Yangpela is Papua New Guinea's (PNG) only youth-friendly hotline, run by the sexual and reproductive health NGO, Marie Stopes, in a cramped office in the capital, Port Moresby.
Not quite knowing what burning question to ask, and feeling a bit of a fraud, IRIN/PlusNews dialled the toll-free number.
The phone was answered after just three rings. "I don't like using condoms," this reporter said. "Why?" came the gentle but unexpected reply. "Because they don't feel nice," I stammered. "If you don't like using condoms, then it's better you stick to one partner and you will be okay."
Colis Gamoga, the young man at the other end of the phone, was slick. The hotline, launched in September and supported by the UN Children's Fund (UNICEF) gets about 17 calls a day, mostly young people anxious for information and advice. Over the course of his four-hour shift, Gamoga does his best to steer them right.
PNG has one of the highest prevalence rates of HIV and sexually transmitted infections (STIs) in the Asia-Pacific region; a lack of awareness about safer sex, especially among the youth, is one of the contributory problems.
"All of this is preventable," said Jet Riparip, the head of Marie Stopes in PNG, "but there is a lack of correct information, and a lot of myths and rumours."
One common notion, for example, is that pregnancy occurs only after the sixth time of having sex with the same partner, so young people are advised by their peers and elders to change partners regularly.
"Basic facts about sex and reproduction remain widely misunderstood," notes an Asia Development Bank report. "However, monitoring what is being taught is essential, as copious examples are available of health educators and others in positions of 'authority' giving out incorrect information" to discourage "unwanted" behaviour.
Researchers note that pornography is readily available and shared among teens, from magazines to communal viewing of hardcore movies - not the most appropriate models for sex education.
Given PNG's difficult terrain, its deep valleys and forested highlands, many communities are isolated, and access to public health is a significant challenge. If the long walk to a clinic for a check-up or to treat an STI is not off-putting enough, a moralising attitude by medical staff can be the final deterrent to young people, as several studies have pointed out.
Christian churches play a powerful role in PNG, and some health workers reflect those values. "Some staff openly show youth that they do not approve of their life style, and respondents said youth believe they do not get proper treatment as a punishment," a Save the Children survey found.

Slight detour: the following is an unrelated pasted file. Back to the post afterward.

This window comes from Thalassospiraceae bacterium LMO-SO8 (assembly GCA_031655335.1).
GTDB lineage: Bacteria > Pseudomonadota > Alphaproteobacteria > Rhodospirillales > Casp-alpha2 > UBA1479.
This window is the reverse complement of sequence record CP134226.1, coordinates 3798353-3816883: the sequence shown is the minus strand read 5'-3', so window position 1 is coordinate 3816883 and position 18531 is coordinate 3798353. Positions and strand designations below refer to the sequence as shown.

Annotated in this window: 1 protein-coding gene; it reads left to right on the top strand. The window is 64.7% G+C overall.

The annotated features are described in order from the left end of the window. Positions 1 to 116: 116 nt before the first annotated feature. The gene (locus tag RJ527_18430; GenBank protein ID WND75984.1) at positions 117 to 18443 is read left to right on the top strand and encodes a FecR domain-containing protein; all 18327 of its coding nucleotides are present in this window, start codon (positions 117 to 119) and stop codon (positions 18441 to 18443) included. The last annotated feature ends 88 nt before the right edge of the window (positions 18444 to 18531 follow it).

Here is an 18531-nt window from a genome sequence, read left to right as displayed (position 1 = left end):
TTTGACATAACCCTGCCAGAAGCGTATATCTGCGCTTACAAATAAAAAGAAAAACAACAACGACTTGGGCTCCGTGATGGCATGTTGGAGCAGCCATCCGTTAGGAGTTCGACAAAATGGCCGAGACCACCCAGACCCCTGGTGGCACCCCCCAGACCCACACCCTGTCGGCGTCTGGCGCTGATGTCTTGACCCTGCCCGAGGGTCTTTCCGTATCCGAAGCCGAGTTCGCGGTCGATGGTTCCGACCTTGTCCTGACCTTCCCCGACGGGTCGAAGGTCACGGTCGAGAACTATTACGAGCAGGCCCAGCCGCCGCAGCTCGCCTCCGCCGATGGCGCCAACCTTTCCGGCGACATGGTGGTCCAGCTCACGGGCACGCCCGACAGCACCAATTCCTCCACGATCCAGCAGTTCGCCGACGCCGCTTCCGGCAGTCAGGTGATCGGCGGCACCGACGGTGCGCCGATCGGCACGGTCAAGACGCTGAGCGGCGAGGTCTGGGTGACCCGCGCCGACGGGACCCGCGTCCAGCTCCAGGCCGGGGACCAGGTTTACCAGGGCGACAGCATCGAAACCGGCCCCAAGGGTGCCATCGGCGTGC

|We have to survive. The boys turn to petty crime and the girls have to sell themselves. Everybody knows that|
The Marie Stopes centre includes a full-time doctor, and provides HIV and STI testing and counselling, but Riparip deliberately keeps the facility as low-key as possible. "We don't call it a clinic because we don't want people to be scared to enter our door ... The receptionist doesn't ask you why you are there, and we stress privacy and confidentiality."
Around 40 percent of PNG's population is of school-going age, but less than 15 percent are enrolled in secondary school - and only one-third of those pupils are girls, noted the Asian Development Bank report. The low rate of formal schooling complicates HIV awareness, and sharply increases the vulnerability of girls in particular.
Normally, HIV epidemics are centred on sex workers and their clients before expanding into the general population. But the combined prevalence of commercial, transactional and multiple-partner sex in PNG has meant that the general population has been exposed far faster, a UNICEF report points out.
A lack of job opportunities for women and the general cultural acceptance that men can have multiple partners narrows options and deepens dependency. "A small sample in Papua New Guinea shows that two in three women aged 15 to 24 accept cash or gifts in exchange for sex," the UNICEF study said.
A survey of child sexual exploitation in PNG included this testimony from a young girl: "We have to survive. The boys turn to petty crime and the girls have to sell themselves. Everybody knows that. That's why no one says anything and accepts the cash, food and other things that we can bring home."
The evidence of trans-generational sex is in the HIV statistics. According to the UNICEF report, "Twice as many girls and women between the ages of 15 and 29 are getting infected than boys and men of the same age, but more men than women above the age of 30 are acquiring the virus."
Widespread sexual violence is yet another factor in the vulnerability of women and young girls. The World Health Organization has said that nearly half of reported rape victims in PNG were under the age of 15, while 13 percent were under the age of seven.
The deep-seated poverty and violence confronting young people in PNG seems guaranteed to stifle any gains made in HIV prevention, but Gamoga and his Yangpela colleague, Idau Ghou, believe they make a difference each day - even if it is just to listen on the end of the phone, or to persuade a client to see a doctor and get a check up.
"So many people text [SMS] back or call back and thank us for what we've done - they've been through medical treatment and are well now," Ghou told IRIN/PlusNews.
This article was produced by IRIN News while it was part of the United Nations Office for the Coordination of Humanitarian Affairs. Please send queries on copyright or liability to the UN. For more information: https://shop.un.org/rights-permissions
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